HARIPUR: A local court on Saturday stopped the communication and works department and contractor from demolishing or making changes to the structure of the historic Harkishan Garh Fort.

Jawad Habib and two other moved the court of Civil Judge-VIII Mohammad Shoaib complaining that the communication and works department has awarded a contract for the establishment of tehsil offices after the demolition of the historic fort.

They claimed that the fort had an archaeological importance and needed to be properly conserved in line with the Antiquities Act, 1979, and KP Antiquities Act, 1997, and therefore, the communication and works department and the contractor should be immediately stopped from demolishing it or carrying out any changes to it.

The court provided them a temporary relief by issuing a stay order against the fort’s demolition and served notices to the deputy commissioner of Haripur, executive engineer of the C&W department, contractor Waheedullah, provincial chief secretary, archaeology secretary, commissioner of Hazara division and others for filing their respective replies to the petitioners by Tuesday (Dec 18).

When contacted, sub-divisional engineer of the C&W department Syed Jaffar Shah said the government had approved a grant of Rs100 million for the construction of revenue offices after the demolition of the houses, which the fort had been housing since the British era.

He said the offices to be built included muhafiz khana and those for tehsildar and naib tehsildar.

Spread over an area of  70 kanals, the historic fort was built during 1822-23 by the then governor of Hazara, Sardar Hari Singh Nalwa. The Sikhs had made their way to the valley of Hazara after annexing Kashmir in 1818 after facing a tough fight from the locals.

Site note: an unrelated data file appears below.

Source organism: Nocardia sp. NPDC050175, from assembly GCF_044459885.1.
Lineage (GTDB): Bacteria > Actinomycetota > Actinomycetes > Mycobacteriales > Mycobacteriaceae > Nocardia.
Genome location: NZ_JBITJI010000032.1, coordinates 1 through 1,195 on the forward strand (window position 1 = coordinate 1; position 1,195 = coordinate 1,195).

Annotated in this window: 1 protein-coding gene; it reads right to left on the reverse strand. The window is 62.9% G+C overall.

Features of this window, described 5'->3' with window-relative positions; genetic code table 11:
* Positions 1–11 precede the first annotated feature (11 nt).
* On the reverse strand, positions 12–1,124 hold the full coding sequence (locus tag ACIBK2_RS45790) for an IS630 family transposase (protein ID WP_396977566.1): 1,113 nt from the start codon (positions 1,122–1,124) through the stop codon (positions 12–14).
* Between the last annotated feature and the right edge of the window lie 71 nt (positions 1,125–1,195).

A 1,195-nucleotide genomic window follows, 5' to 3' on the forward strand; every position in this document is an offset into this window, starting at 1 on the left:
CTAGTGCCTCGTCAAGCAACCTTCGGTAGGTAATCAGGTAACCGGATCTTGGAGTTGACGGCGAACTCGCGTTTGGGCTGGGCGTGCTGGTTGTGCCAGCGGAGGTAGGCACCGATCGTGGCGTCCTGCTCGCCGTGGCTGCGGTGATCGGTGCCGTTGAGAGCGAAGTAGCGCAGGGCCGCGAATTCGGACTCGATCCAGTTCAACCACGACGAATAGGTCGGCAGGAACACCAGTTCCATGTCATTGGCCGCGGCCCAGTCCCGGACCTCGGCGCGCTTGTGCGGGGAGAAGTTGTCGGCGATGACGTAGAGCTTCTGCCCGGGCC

According to Hazara Gazetteer 1883-84, governor Nalwa founded Harkishan Garh Fort and Haripur town on the advice of Mukadam Musharraf, the chief of the Gujjar tribe, to maintain the Sikhs’ conquest of Hazara. Subsequently, the strategic fort was used a base for further advances and served as a key defence position.

In 1848, the fort was turned into the district headquarters of the British administration from 1849-53, before Major James Abbott relocated the headquarters to Abbottabad.

It is encircled by a strategically important 20 feet deep and 60 feet wide trench to protect the garrisoned Sikh forces. Four yards thick and 16 yards high carved stone walls with two tall wooden gates represent the magnificent masonry work of Sikhs.

Though in bad shape at several places due to neglect, the walls from the eastern and northern side of the fort are still visible. However, the wooden gates that the Sikh forces built to protect the inhabitants have been either stolen or taken away either by the police and revenue officials occupying the fort since British era or the contractors.

The fort has remained exposed to encroachment by the government departments. The police department was the first to occupy its western part and set up city police stations and police lines, the tehsil municipal administration constructed an overhead water tank, and the district administration constructed a three-storey building of the district accounts offices.

The TMA filled the historic trench with earth and cement in the last two months to turn it into the Woman and Children Park.

Local social activist Mohammad Ahsan Khan said changes or damage to historical sites was a crime under the NWFP Antiquities Act, 1997.

He suggested that the government take steps for the preservation of historical sites, including the fort, and shift all offices departments from there.